A May 1939 planning exercise by Luftflotte 3 found that the Luftwaffe lacked the means to do much damage to Britain's war economy beyond laying naval mines.Joseph Schmid, in charge of Luftwaffe intelligence, presented a report on 22 November 1939, stating that, "Of all Germany's possible enemies, Britain is the most dangerous." This "Proposal for the Conduct of Air Warfare" argued for a counter to the British blockade and said "Key is to paralyse the British trade". Instead of the Wehrmacht attacking the French, the Luftwaffe with naval assistance was to block imports to Britain and attack seaports. "Should the enemy resort to terror measures – for example, to attack our towns in western Germany" they could retaliate by bombing industrial centres and London. Parts of this appeared on 29 November in "Directive No. 9" as future actions once the coast had been conquered. On 24 May 1940 "Directive No. 13" authorised attacks on the blockade targets, as well as retaliation for RAF bombing of industrial targets in the Ruhr.
After the defeat of France, the OKW felt they had won the war, and some more pressure would persuade Britain to give in. On 30 June, the OKW Chief of Staff Alfred Jodl issued his paper setting out options: the first was to increase attacks on shipping, economic targets and the RAF: air attacks and food shortages were expected to break morale and lead to capitulation. Destruction of the RAF was the first priority, and invasion would be a last resort. Göring's operational directive issued the same day ordered the destruction of the RAF to clear the way for attacks cutting off seaborne supplies to Britain. It made no mention of invasion.
In November 1939, the OKW reviewed the potential for an air- and seaborne invasion of Britain: the Kriegsmarine (German Navy) was faced with the threat the Royal Navy's larger Home Fleet posed to a crossing of the English Channel, and together with the German Army viewed control of airspace as a necessary precondition. The German navy thought air superiority alone was insufficient; the German naval staff had already produced a study (in 1939) on the possibility of an invasion of Britain and concluded that it also required naval superiority. The Luftwaffe said invasion could only be "the final act in an already victorious war."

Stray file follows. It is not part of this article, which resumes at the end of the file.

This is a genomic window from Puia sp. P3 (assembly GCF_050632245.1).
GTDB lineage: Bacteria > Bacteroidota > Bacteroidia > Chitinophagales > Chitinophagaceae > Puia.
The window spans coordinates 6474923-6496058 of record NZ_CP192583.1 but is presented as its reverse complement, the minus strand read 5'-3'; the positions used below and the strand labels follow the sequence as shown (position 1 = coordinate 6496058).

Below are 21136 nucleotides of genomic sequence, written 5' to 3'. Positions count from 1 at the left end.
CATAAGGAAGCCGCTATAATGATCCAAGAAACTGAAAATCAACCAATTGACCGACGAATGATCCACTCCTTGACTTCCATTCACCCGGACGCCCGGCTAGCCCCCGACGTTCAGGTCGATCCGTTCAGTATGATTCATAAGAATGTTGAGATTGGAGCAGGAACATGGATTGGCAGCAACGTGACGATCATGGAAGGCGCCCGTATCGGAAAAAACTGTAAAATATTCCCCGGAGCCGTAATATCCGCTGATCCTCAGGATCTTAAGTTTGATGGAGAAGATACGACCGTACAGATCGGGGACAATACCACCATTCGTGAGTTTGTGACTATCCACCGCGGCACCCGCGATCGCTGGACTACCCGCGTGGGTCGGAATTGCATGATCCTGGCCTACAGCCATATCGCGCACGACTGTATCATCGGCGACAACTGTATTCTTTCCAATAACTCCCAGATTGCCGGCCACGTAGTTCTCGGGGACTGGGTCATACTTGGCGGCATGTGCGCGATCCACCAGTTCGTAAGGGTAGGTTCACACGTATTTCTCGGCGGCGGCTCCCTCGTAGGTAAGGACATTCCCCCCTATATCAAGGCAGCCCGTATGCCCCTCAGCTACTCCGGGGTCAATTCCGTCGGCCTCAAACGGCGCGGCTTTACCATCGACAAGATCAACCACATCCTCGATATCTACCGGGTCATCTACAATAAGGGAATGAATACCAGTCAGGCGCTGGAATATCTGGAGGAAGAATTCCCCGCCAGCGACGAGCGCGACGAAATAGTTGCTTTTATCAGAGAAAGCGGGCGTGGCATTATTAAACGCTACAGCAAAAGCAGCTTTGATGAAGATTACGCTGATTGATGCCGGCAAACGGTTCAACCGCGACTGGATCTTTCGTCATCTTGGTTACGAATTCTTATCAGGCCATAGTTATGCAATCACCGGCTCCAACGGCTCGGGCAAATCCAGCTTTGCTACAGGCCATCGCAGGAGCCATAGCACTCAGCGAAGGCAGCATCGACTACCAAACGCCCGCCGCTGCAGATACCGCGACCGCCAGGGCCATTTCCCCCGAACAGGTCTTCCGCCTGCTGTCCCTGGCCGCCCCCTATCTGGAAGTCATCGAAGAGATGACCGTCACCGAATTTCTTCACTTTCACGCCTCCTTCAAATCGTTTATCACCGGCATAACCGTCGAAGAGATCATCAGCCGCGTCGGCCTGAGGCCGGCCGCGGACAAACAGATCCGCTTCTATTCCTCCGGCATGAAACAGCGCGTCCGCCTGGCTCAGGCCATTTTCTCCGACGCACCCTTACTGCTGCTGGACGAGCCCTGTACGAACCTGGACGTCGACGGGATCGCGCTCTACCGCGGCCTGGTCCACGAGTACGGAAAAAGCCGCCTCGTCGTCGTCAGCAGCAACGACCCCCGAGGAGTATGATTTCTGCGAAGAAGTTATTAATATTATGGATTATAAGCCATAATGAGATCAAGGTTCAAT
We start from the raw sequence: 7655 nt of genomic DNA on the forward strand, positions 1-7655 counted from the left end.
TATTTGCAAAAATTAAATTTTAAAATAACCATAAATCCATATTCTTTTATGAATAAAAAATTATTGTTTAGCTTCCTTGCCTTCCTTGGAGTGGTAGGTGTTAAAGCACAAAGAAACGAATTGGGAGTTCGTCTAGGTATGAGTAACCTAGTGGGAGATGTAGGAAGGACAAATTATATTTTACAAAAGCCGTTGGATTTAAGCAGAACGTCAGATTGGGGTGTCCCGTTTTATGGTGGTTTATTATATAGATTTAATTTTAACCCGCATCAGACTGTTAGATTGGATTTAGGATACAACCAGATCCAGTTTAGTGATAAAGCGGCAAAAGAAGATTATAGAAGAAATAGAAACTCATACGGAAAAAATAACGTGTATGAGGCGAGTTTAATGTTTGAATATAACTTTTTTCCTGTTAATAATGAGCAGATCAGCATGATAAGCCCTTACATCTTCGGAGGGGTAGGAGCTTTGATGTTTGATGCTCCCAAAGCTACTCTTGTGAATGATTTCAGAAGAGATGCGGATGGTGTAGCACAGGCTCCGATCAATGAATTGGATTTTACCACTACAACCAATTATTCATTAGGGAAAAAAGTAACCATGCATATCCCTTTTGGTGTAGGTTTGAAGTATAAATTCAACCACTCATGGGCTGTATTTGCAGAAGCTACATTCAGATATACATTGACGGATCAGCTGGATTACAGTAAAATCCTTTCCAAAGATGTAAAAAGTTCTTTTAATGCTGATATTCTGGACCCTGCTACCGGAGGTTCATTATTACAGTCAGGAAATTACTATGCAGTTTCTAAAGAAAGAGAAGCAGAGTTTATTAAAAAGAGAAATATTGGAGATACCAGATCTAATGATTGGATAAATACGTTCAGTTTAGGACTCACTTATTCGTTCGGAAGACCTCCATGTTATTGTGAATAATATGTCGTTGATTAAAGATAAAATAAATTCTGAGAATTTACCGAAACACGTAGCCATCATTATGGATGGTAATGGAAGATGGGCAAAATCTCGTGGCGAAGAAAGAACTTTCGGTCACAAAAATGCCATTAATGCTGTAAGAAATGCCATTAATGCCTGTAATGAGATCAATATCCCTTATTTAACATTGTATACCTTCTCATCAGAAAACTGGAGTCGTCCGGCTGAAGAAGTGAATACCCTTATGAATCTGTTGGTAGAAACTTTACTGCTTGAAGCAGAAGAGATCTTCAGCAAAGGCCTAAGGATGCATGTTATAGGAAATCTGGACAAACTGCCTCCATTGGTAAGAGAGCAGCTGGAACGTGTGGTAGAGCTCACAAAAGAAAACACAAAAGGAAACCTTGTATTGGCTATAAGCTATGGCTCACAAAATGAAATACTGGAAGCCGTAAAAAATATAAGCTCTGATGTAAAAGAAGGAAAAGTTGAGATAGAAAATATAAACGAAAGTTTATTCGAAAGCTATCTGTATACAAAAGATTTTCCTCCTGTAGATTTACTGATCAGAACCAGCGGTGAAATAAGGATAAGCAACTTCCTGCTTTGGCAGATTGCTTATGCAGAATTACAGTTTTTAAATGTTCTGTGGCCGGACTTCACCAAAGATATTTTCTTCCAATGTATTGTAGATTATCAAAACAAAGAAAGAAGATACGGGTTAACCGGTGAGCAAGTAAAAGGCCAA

Hitler first discussed the idea of an invasion at a 21 May 1940 meeting with Grand Admiral Erich Raeder, who stressed the difficulties and his own preference for a blockade. OKW Chief of Staff Jodl's 30 June report described invasion as a last resort once the British economy had been damaged and the Luftwaffe had full air superiority. On 2 July, OKW requested preliminary plans.
In Britain, Churchill described "the great invasion scare" as "serving a very useful purpose" by "keeping every man and woman tuned to a high pitch of readiness". Historian Len Deighton stated that on 10 July Churchill advised the War Cabinet that invasion could be ignored, as it "would be a most hazardous and suicidal operation".
On 11 July, Hitler agreed with Raeder that invasion would be a last resort, and the Luftwaffe advised that gaining air superiority would take 14 to 28 days. Hitler met his army chiefs, von Brauchitsch and Halder, at the Berchtesgaden on 13 July where they presented detailed plans on the assumption that the navy would provide safe transport. Von Brauchitsch and Halder were surprised that Hitler took no interest in the invasion plans, unlike his usual attitude toward military operations, but on 16 July he issued Directive No. 16, ordering preparations for Operation Sea Lion.